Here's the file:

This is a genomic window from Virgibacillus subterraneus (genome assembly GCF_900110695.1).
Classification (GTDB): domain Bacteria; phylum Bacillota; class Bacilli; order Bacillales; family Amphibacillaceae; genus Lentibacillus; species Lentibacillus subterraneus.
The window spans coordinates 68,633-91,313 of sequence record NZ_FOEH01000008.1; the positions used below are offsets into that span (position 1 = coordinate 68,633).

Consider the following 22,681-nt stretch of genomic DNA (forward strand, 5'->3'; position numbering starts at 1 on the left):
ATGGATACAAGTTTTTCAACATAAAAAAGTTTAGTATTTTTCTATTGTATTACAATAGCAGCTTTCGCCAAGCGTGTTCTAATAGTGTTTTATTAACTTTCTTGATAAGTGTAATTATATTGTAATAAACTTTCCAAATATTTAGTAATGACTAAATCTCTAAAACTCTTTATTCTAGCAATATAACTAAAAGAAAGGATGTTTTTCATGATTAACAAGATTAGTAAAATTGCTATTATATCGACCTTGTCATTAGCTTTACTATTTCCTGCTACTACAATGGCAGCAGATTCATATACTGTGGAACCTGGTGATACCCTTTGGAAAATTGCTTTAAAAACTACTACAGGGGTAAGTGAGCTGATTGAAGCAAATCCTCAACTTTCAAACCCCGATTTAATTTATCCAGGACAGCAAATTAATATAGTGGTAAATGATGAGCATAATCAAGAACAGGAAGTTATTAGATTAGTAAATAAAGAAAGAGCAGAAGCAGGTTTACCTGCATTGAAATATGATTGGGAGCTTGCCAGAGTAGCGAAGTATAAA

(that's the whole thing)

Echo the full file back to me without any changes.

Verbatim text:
This is a genomic window from Virgibacillus subterraneus (genome assembly GCF_900110695.1).
Classification (GTDB): domain Bacteria; phylum Bacillota; class Bacilli; order Bacillales; family Amphibacillaceae; genus Lentibacillus; species Lentibacillus subterraneus.
The window spans coordinates 68,633-91,313 of sequence record NZ_FOEH01000008.1; the positions used below are offsets into that span (position 1 = coordinate 68,633).

Consider the following 22,681-nt stretch of genomic DNA (forward strand, 5'->3'; position numbering starts at 1 on the left):
ATGGATACAAGTTTTTCAACATAAAAAAGTTTAGTATTTTTCTATTGTATTACAATAGCAGCTTTCGCCAAGCGTGTTCTAATAGTGTTTTATTAACTTTCTTGATAAGTGTAATTATATTGTAATAAACTTTCCAAATATTTAGTAATGACTAAATCTCTAAAACTCTTTATTCTAGCAATATAACTAAAAGAAAGGATGTTTTTCATGATTAACAAGATTAGTAAAATTGCTATTATATCGACCTTGTCATTAGCTTTACTATTTCCTGCTACTACAATGGCAGCAGATTCATATACTGTGGAACCTGGTGATACCCTTTGGAAAATTGCTTTAAAAACTACTACAGGGGTAAGTGAGCTGATTGAAGCAAATCCTCAACTTTCAAACCCCGATTTAATTTATCCAGGACAGCAAATTAATATAGTGGTAAATGATGAGCATAATCAAGAACAGGAAGTTATTAGATTAGTAAATAAAGAAAGAGCAGAAGCAGGTTTACCTGCATTGAAATATGATTGGGAGCTTGCCAGAGTAGCGAAGTATAAA